Whether blood pressure (BP) values differ when BP is measured with or without the presence of a doctor (attended and unattended BP measurements) is controversial, and no information exists on whether and to what extent neurogenic mechanisms participate at the possible BP differences between these measurements. In this study, we assessed continuous beat-to-beat finger systolic BP and diastolic BP, heart rate, muscle, and skin sympathetic nerve traffic (microneurography) before and during BP measurement by an automatic device in the presence or absence of a doctor. This was done in 18 untreated mild-to-moderate essential hypertensive patients (age, 40.2±2.8 years, mean±SEM). During attended BP measurement, there was an increase in systolic BP, diastolic BP, heart rate, and skin sympathetic nerve traffic and a muscle sympathetic nerve traffic decrease, the peak changes being +5.3%,+8.4%,+9.4%,+30.9%, and -15.2%, respectively (P<0.05 for all). In contrast, during unattended BP measurement, systolic BP, diastolic BP, heart rate, and skin sympathetic nerve traffic were modestly, albeit in most instances significantly, reduced, whereas muscle sympathetic nerve traffic remained almost unchanged. During unattended BP measurement, peak systolic BP was 14.1 mm Hg lower, peak heart rate was 10.6 bpm lower, and peak skin sympathetic nerve traffic was 8.5 bursts/min lower than the peak values detected during attended BP measurement. Thus the cardiovascular and neural sympathetic responses to the alerting reaction elicited by BP measurement in the presence of a doctor are almost absent during unattended BP measurement, during which, if anything, a modest cardiovascular sympathoinhibition occurs. This has important implications for comparison of studies using these different BP measurement approaches as well as for decision concerning threshold and target BP values for treatment.

Grassi, G., Quarti-Trevano, F., Seravalle, G., Dell'Oro, R., Vanoli, J., Perseghin, G., et al. (2021). Sympathetic Neural Mechanisms Underlying Attended and Unattended Blood Pressure Measurement. HYPERTENSION, 78(4), 1126-1133 [10.1161/HYPERTENSIONAHA.121.17657].

Sympathetic Neural Mechanisms Underlying Attended and Unattended Blood Pressure Measurement

Grassi, Guido
Primo
;
Quarti-Trevano, Fosca;Seravalle, Gino;Dell'Oro, Raffaella;Vanoli, Jennifer;Perseghin, Gianluca;Mancia, Giuseppe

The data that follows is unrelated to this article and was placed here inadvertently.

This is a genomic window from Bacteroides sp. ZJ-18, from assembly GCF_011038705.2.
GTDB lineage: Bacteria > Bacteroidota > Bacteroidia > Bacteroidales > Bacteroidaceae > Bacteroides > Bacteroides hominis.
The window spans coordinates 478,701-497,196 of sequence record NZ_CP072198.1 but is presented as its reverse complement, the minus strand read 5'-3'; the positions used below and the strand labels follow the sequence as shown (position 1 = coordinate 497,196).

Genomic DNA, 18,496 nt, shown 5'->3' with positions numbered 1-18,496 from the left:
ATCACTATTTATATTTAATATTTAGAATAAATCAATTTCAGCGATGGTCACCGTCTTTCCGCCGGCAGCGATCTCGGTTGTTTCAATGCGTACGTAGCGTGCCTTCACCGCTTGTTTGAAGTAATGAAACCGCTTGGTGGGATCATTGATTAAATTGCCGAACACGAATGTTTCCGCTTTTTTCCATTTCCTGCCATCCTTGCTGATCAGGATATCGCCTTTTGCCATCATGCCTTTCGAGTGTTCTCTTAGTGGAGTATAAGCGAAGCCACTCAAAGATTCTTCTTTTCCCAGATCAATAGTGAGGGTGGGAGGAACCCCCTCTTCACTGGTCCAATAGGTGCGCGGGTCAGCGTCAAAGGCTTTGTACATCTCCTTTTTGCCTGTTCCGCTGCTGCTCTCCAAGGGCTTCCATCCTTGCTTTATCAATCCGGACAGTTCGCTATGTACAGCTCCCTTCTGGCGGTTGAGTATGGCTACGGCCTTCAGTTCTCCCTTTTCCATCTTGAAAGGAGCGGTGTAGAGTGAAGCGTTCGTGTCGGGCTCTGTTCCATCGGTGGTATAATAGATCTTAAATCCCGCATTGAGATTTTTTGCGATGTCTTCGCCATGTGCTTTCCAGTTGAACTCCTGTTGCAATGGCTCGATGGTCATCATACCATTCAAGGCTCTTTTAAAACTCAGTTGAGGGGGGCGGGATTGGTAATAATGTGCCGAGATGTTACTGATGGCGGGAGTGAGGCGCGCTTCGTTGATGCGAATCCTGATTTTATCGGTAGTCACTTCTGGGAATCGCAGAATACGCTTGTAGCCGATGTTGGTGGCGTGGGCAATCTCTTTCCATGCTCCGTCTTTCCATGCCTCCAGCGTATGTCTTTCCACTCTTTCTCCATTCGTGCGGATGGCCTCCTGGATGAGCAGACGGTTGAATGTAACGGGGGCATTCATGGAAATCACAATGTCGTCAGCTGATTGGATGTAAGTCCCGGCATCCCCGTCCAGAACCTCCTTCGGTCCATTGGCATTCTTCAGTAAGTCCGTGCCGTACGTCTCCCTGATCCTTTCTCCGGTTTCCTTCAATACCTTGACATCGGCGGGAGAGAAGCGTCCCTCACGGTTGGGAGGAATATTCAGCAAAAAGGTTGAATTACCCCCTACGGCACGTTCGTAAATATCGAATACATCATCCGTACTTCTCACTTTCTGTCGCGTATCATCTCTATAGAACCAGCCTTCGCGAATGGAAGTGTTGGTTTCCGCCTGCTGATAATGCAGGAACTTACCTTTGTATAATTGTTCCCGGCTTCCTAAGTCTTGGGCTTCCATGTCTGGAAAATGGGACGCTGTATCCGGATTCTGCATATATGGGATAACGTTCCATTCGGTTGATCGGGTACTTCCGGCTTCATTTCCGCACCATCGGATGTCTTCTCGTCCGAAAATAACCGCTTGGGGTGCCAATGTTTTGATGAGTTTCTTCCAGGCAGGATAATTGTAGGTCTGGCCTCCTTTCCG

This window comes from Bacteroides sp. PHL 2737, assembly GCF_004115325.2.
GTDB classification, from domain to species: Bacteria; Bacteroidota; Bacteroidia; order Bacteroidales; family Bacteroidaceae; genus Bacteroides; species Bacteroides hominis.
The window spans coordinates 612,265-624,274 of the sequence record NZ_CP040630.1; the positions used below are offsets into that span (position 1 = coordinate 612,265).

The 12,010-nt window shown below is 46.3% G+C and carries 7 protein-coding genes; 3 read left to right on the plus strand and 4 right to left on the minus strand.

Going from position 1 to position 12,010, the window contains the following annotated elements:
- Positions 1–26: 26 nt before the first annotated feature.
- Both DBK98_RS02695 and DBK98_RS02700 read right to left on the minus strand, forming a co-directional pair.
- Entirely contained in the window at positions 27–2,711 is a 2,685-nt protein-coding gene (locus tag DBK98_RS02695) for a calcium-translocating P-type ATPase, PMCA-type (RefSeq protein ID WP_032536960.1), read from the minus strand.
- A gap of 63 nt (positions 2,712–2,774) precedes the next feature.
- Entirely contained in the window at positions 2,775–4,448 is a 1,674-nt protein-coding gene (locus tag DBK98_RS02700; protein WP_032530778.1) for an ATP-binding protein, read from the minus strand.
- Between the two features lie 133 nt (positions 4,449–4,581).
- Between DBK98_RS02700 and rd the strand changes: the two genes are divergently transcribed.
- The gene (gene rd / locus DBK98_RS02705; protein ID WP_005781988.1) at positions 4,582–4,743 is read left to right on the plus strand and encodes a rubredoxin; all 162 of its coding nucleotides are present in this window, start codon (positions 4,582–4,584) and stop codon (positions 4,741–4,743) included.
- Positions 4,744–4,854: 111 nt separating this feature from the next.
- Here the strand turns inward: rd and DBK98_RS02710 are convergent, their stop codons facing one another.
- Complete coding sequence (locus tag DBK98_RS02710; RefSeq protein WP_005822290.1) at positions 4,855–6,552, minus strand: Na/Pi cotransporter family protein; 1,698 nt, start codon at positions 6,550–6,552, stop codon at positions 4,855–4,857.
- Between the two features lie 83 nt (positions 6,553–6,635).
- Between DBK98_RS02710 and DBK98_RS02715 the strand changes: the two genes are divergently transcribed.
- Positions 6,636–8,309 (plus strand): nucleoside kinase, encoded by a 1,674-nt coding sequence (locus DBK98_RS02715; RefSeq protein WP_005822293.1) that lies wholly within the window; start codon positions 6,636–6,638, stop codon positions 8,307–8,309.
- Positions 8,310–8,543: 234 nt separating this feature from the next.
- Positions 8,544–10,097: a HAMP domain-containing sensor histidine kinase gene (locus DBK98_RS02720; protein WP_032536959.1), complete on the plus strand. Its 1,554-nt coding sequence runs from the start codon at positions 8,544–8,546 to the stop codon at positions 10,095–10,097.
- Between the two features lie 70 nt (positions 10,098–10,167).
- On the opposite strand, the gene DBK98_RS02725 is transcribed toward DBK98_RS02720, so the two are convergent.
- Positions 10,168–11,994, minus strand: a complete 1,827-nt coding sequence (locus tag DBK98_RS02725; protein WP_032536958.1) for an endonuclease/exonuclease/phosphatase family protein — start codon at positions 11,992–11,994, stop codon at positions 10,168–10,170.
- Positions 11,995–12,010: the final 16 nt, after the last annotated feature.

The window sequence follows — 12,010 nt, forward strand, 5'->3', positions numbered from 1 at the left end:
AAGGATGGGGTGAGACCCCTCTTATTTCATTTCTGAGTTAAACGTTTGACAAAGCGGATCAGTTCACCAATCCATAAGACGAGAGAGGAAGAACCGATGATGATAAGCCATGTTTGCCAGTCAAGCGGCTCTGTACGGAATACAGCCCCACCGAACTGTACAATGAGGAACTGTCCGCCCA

Ultimo
2021

Abstract

Whether blood pressure (BP) values differ when BP is measured with or without the presence of a doctor (attended and unattended BP measurements) is controversial, and no information exists on whether and to what extent neurogenic mechanisms participate at the possible BP differences between these measurements. In this study, we assessed continuous beat-to-beat finger systolic BP and diastolic BP, heart rate, muscle, and skin sympathetic nerve traffic (microneurography) before and during BP measurement by an automatic device in the presence or absence of a doctor. This was done in 18 untreated mild-to-moderate essential hypertensive patients (age, 40.2±2.8 years, mean±SEM). During attended BP measurement, there was an increase in systolic BP, diastolic BP, heart rate, and skin sympathetic nerve traffic and a muscle sympathetic nerve traffic decrease, the peak changes being +5.3%,+8.4%,+9.4%,+30.9%, and -15.2%, respectively (P<0.05 for all). In contrast, during unattended BP measurement, systolic BP, diastolic BP, heart rate, and skin sympathetic nerve traffic were modestly, albeit in most instances significantly, reduced, whereas muscle sympathetic nerve traffic remained almost unchanged. During unattended BP measurement, peak systolic BP was 14.1 mm Hg lower, peak heart rate was 10.6 bpm lower, and peak skin sympathetic nerve traffic was 8.5 bursts/min lower than the peak values detected during attended BP measurement. Thus the cardiovascular and neural sympathetic responses to the alerting reaction elicited by BP measurement in the presence of a doctor are almost absent during unattended BP measurement, during which, if anything, a modest cardiovascular sympathoinhibition occurs. This has important implications for comparison of studies using these different BP measurement approaches as well as for decision concerning threshold and target BP values for treatment.
Articolo in rivista - Articolo scientifico
blood pressure; heart rate; hypertension; muscle; sympathetic nervous system;
English
1126
1133
8
[Figure: see text].
Grassi, G., Quarti-Trevano, F., Seravalle, G., Dell'Oro, R., Vanoli, J., Perseghin, G., et al. (2021). Sympathetic Neural Mechanisms Underlying Attended and Unattended Blood Pressure Measurement. HYPERTENSION, 78(4), 1126-1133 [10.1161/HYPERTENSIONAHA.121.17657].
Grassi, G; Quarti-Trevano, F; Seravalle, G; Dell'Oro, R; Vanoli, J; Perseghin, G; Mancia, G
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Utilizza questo identificativo per citare o creare un link a questo documento: https://hdl.handle.net/10281/327059
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